Trademark Examination Basics.   All trademark applications filed with the United States Patent and Trademark Office (USPTO) are assigned to a Trademark Examining Attorney.  The Examiner will review the application for procedural and substantive requirements.  As part of the examination process, the Examiner will also conduct a search of the USPTO records to determine if there are any existing trademark registrations that may be deemed to be confusingly similar to the applicant’s mark.   Assuming the application has met all filing criteria and there are no problematic registrations of record, the Examiner will approve the application for publication.  Once published, any third-party who believes that it could be injured by issuance of the registration can oppose the trademark application.

Trademark Opposition Rules.   Trademark Oppositions are heard before the US Trademark Trial and Appeal Board (TTAB) the adjudicative body of the USPTO.   The various stages of a trademark opposition proceeding consist of the following:

  1. Notice of Opposition.   An opposition proceeding is commenced by filing a Notice of Opposition that sets forth the grounds for the opposition.  In cases where a likelihood of confusion is alleged, the Opposer must establish that it has standing and priority rights.
  2.  Answer.   Within 40 days of being served with the Notice of Opposition, the Applicant must file an answer.  The answer generally denies all relevant allegations contained in the notice of opposition and often included affirmative defenses.
  3.  Discovery.   After the answer is filed, the discovery phase of the proceeding commences.  This may include interrogatories, request for production of documents, and depositions.  The goal of discovery is for the parties’ to gather information and documents that would support their claims and defenses.  An effective discovery strategy can narrow the issues for trial and possibly lead to a motion for summary judgment should there be no genuine issues of material fact for the Trademark Board to consider.
  4.  Trial.   TTAB trials are conducted via written submissions, although either party has the right to request oral argument.   Submissions include a Notice of Reliance, Testimony (by way of depositions or declarations), and trial briefs.  The Board will thereafter render a written decision either granting the opposition or dismissing it.  If an opposition is upheld, then the Applicant will be refused registration.

Health Marketer Tips:  Trademark oppositions are very expensive and may present a high risk to your brand. To avoid the risk of a trademark opposition, it is highly advisable to have a trademark attorney conduct a full trademark search prior to launching a new healthcare product or service.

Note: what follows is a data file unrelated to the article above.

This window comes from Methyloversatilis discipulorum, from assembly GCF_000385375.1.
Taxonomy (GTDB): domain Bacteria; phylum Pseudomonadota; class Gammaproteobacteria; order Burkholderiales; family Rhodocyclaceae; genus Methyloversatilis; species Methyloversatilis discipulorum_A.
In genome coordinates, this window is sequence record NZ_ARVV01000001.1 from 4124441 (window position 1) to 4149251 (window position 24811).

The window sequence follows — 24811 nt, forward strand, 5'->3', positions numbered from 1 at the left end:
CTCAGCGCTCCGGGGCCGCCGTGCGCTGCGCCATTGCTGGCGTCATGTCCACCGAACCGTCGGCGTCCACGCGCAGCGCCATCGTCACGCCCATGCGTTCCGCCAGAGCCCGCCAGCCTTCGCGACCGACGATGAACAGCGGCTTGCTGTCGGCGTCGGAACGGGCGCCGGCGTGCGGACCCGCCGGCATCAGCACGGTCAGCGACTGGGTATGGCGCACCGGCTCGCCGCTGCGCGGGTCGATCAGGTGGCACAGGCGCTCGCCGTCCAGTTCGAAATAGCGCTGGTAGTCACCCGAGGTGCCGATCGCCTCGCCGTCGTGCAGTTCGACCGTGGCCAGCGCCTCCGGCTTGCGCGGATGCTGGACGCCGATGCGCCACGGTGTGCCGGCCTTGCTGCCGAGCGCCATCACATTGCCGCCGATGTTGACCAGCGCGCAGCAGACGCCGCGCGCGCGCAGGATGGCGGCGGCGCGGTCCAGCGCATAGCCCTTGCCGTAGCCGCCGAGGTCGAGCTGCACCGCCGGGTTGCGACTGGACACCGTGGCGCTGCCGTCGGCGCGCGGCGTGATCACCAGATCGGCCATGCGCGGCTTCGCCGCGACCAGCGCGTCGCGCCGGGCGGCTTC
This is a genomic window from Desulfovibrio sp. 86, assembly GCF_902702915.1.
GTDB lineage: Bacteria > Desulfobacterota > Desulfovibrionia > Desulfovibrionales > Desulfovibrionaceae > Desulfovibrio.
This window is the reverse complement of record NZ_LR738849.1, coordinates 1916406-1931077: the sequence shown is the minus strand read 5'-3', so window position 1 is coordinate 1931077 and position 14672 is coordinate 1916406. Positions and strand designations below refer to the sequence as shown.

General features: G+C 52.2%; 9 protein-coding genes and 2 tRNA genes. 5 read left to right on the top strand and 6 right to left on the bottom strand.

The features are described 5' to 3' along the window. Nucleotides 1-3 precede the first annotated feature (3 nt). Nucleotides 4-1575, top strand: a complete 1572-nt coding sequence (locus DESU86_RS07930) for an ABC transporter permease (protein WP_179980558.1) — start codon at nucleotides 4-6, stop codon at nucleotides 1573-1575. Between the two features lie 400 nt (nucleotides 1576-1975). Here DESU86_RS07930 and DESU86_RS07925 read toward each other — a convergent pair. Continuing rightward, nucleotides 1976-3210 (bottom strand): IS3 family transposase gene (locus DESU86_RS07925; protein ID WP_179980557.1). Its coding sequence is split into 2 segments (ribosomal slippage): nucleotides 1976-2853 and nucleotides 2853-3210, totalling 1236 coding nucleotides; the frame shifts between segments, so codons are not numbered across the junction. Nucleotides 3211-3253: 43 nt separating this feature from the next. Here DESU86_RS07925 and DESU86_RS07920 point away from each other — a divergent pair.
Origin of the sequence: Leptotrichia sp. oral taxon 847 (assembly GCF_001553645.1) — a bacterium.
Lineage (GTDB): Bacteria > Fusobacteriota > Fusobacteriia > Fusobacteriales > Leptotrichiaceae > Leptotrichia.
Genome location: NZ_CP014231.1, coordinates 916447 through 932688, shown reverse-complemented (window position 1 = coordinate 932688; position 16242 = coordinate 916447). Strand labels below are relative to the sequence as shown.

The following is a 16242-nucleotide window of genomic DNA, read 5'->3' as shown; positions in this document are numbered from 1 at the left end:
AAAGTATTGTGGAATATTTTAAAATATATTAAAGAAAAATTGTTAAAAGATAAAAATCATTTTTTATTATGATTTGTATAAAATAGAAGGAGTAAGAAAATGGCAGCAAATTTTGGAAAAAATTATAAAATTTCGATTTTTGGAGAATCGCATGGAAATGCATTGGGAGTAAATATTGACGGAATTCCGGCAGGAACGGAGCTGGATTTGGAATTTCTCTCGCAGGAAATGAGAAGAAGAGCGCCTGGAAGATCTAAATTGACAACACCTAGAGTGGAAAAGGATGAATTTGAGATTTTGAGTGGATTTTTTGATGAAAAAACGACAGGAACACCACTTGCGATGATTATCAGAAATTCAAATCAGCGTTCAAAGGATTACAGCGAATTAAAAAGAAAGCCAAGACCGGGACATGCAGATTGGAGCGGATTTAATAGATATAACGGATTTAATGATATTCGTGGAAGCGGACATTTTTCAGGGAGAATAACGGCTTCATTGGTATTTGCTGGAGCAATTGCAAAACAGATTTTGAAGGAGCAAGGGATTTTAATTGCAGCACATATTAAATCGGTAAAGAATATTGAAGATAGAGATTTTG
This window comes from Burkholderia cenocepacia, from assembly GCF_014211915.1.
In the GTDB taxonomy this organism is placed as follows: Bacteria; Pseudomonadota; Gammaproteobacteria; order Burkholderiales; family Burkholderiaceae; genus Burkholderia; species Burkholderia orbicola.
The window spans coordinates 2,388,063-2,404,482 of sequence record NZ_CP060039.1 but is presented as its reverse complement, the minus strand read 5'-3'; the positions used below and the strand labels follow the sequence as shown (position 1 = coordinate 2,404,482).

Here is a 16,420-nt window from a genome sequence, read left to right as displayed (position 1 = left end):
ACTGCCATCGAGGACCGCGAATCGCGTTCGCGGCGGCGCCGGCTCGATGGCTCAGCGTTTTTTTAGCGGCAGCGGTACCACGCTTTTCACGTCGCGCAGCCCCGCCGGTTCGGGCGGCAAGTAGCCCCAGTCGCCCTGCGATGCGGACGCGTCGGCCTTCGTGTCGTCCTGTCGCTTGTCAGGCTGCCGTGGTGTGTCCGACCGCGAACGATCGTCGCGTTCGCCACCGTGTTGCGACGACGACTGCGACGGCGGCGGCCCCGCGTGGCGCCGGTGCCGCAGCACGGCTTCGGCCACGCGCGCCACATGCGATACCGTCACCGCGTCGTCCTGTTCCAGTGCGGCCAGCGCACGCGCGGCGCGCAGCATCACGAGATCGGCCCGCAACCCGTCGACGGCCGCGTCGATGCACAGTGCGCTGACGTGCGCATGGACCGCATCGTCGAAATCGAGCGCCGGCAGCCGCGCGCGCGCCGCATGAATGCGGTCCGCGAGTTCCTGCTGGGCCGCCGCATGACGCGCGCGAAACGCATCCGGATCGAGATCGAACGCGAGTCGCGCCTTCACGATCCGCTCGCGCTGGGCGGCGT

Health trademarks are of vital importance to the value of healthcare brands.  A recent study by Healthcare Global revealed that CVS Health was ranked the top healthcare brand in the United States based on revenue, with annual sales of $139.4 billion. Yet the availability of a health trademark for registration and use is never guaranteed.  It is therefore surprising that numerous U.S. health and wellness providers fail to properly conduct a trademark clearance search prior to launching a new product or service that could be worth millions of dollars in revenue.

The United States Patent and Trademark Office recommends conducting a trademark search of existing trademarks prior to filing a trademark application.

This is how the trademark application search and application process generally works.

  1.   Trademark search.   A trademark search of the USPTO database is the first-step to determine whether a mark is available for registration and use.  The search should consist of existing federal trademark applications and registrations as well as common law listings of unregistered marks that are not contained in the USPTO records.
  2.  Trademark clearance letter.   After the search is conducted, a qualified trademark attorney should review the search results for, among other things, whether the desired trademark is confusingly similar to any preexisting registrations or third-party uses.   The attorney should then create a written opinion setting forth whether the proposed trademark is available for use and registration.  The opinion should make recommendations on the business risk of proceeding or not proceeding.  If the risk is too great, then an alternative trademark should be considered.
  3.   Prepare and file application.   Once trademark clearance is performed, the trademark application should be prepared and filed with the USPTO.  Applications may be based on either use of the trademark in commerce, or if is not yet being used, an intent to use the mark.  The application must comply with all other requirements, including a statement that the applicant is the rightful owner of the mark and that it does not believe that any other party has the right to use the proposed trademark.
  4.  Trademark examination process.   Every trademark application is assigned to an Examining Attorney in the USPTO.  The Examiner will conduct a search of prior applications and registrations contained in the USPTO database.  The Examiner will also review the application for additional procedural and substantive requirements, and may initially refuse the application based on a likelihood of confusion with a preexisting trademark application or registration.
  5.   Additional requirements.   If the Examiner initially refuses the application, the trademark attorney can submit arguments against the grounds for refusal and request that the registration issue.  If the application is not refused and all other requirements are fulfilled, then the trademark will issue in due course.  Each trademark registration has a term of ten years, with subsequent ten year renewal periods should all statutory requirements be met.  In addition, the trademark owner will be required to file an affidavit showing continued use of the trademark in commerce between the fifth and sixth year post-registration.

Editor’s Note:  A full trademark search and clearance opinion letter should be part of an overall health brand risk and compliance program. To discuss how to develop a plan, or to conduct a health trademark search, please contact the author.